17. I have been in the medical field for 28 years. I currently work at City of Hope National Medical Center and I love my patients. I’ve spent most of my career life in Emergency Rooms, as manager. I love what I do. However, I do have a 2nd passion that I am agressively pursing….and that’s Real Estate. I hold my current job during the normal work week and take care of my Real Estate clients after work and/or weekends. My goal/vision is to replace 1/2 my income as a Realtor with the long term goal of being able to be a full time Realtor and in business for myself.

  18. I love what I do! I investigate why well-intentioned people make decisions that result in bad outcomes. I do root cause/process failure analysis to the end that corrective actions can be developed so that people will not get hurt again or companies will not suffer business losses/interruptions again. I have been in the position where instead of seven years experience, I had one year of experience seven times. This is a much better life. I get to travel to see the clients and that takes me all over the world. Loving life!

  19. Right now I’m in a job I thought I’d love but it’s only providing paychecks and vacation. My joy has left me.

    So I’m working on advancing to the next career space. I’m thinking it might be helping people do much the same thing. Getting them excited about leading and stepping out and into a better role.

  20. This story reminds me of the rancher with a stable full of stallions. He has ready-to-go energy and potential, but without the steering power of passion, the strongest of what he has to offer will go unused.

    We have a responsibility to ourselves, our family, and to God, to harness that which is within us.

    As an author focusing on “clarity, confidence, and direction,” I absolutely LOVE what I do! Since it’s aligned with my passion, it is what I cannot-not do.

  21. A little over 16 years ago, I left a federal government job of 13 years with all the benefits and went back to school to be a licensed massage therapist……quite a switch, but after working for the government, I wanted a job where I could be my own boss and “rub people the right way” once……it has not been all roses, but I love my job….there aren’t to many jobs where you make people feel really good…many days, you do a lot of listening to life problems as well as the physical part….for all those scared to make the jump into a new career, how will you ever know unless you try!!! I had been out of school for 18 years, and I still managed handle the classes required and pass the national board certification…..you’re never too old to start something new …and always too young to give up on life!!!!!!!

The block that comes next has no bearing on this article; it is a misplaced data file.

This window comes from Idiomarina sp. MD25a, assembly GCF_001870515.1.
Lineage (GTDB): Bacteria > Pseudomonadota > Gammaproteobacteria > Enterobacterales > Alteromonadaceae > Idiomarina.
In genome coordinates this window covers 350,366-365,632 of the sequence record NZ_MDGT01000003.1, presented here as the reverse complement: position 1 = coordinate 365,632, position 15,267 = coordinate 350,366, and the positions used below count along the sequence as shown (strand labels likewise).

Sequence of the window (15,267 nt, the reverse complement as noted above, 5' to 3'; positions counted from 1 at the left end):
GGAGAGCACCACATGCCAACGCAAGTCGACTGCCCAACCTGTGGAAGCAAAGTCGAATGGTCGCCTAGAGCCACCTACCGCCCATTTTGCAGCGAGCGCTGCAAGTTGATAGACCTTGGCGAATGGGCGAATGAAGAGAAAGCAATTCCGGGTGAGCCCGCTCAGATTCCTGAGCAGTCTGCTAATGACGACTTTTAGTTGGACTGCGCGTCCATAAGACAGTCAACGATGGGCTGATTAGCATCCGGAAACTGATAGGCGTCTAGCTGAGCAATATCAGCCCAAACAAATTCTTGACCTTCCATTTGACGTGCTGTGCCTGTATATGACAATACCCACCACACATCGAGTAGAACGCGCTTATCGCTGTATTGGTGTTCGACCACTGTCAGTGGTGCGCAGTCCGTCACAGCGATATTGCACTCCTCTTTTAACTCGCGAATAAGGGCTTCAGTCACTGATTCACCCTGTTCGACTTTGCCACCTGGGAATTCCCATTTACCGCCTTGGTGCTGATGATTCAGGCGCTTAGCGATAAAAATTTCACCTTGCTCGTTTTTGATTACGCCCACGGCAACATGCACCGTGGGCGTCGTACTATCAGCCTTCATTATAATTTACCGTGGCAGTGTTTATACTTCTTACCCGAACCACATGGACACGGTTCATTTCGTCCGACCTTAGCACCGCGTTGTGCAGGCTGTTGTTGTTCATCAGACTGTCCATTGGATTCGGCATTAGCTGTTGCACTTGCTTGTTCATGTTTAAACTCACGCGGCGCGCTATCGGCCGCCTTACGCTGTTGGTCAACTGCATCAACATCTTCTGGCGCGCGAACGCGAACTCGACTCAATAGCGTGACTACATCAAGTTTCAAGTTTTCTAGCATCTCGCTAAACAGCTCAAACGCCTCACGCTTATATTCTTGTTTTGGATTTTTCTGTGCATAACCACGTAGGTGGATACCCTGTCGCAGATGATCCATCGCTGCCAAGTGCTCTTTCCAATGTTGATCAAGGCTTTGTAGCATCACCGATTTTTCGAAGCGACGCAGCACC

22. John, I used to love my job and what i did to help our company succeed. Now, things have changed so drastically with our company that it seems as though they don’t value experience. I’ve got 8 years to go before retirement. I still love my job but not the atmosphere here. I’ll give 100% as I always have for the past 20 years until I retire, that’s the only way I know how to be. Some days it’s hard to get myself motivated. When I have those days, I stop the victim thinking and change my mindset. That usually gets me moving!

  23. I have loving what I do for over 12 years, but lately have found it to become a grind. I’m now looking forward to those days off and facing a tough decision as to which move I should make to change my situation. Because it’s up to me, right? I’m in control of my own destiny.

    Until last Friday.

    I’m in HR, and a very grateful employee left a gift and a card on my desk. She recently changed jobs because I knew she was looking for a different opportunity and when the right one came along, I let her know to get her application in. I knew she’d be great at the job and would love the new challenge. With no other influence from me, she nailed the interview and made the move. I’m so proud of her. I told her so a couple weeks after her transition date. Then came the card with words that made my heart swell and brought me to tears. She was thanking me for how I’ve impacted her life.

    That’s when I remembered exactly what it was that made me love what I do before my recent frustrations, and that reminder could not have come at a better time.

  24. John,
    I have known you for 11 years and still learning more about you. Thanks for sharing stories about your early years. I think you like the job so much because your customers couldn’t complain.

  25. John,
    Such an important concept. I think I can best summarize my feeling about work with the statement: I love Mondays. I really look forward to my work week. The potential to serve, solve, and create, keep me energized and engaged.
    In my former career I loved going to work for 16 yrs and then the last 2 I found I was completely spent. Going through the motions wasn’t serving me or my company, we both deserved better. I got the rare opportunity of having 2 careers that I’ve loved. I’ve been blessed. I will add that having a wife who has always been supportive has helped me enjoy my work.

  26. Its amazing how being in a career field that I love can sometimes feel difficult. As Matt McWilliams said, I am in a career that allows me to go with my family to the zoo on a weekday. I have the pleasure of participating in their learning (we homeschool three boys!), and being a very big part of all that goes on in a busy home. I HAVE to go to “work” 10 days a month and ONLY get 20 days a month off! And I still find things to complain about!! I truly appreciate that I found this tonight. It has helped me to realize that because I found a job that I love, I have not “worked” in almost 15 years and actually look forward to coming in every time I have to. Thanks so much for the reminder.